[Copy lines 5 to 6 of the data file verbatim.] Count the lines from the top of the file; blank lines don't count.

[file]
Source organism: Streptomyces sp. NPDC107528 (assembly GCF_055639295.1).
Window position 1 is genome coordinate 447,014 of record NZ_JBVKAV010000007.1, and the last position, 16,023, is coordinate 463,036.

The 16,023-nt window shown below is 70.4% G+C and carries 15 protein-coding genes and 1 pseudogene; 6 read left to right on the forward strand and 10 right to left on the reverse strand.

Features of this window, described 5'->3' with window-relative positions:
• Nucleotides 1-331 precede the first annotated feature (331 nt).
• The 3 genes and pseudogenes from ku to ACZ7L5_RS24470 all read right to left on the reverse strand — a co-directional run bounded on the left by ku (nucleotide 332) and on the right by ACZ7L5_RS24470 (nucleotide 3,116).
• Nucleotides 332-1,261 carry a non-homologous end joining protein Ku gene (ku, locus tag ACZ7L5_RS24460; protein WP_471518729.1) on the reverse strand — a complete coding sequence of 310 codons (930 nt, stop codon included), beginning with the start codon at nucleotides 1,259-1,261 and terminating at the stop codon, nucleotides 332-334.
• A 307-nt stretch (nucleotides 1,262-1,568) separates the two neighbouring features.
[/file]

• Nucleotides 1-331 precede the first annotated feature (331 nt).
• The 3 genes and pseudogenes from ku to ACZ7L5_RS24470 all read right to left on the reverse strand — a co-directional run bounded on the left by ku (nucleotide 332) and on the right by ACZ7L5_RS24470 (nucleotide 3,116).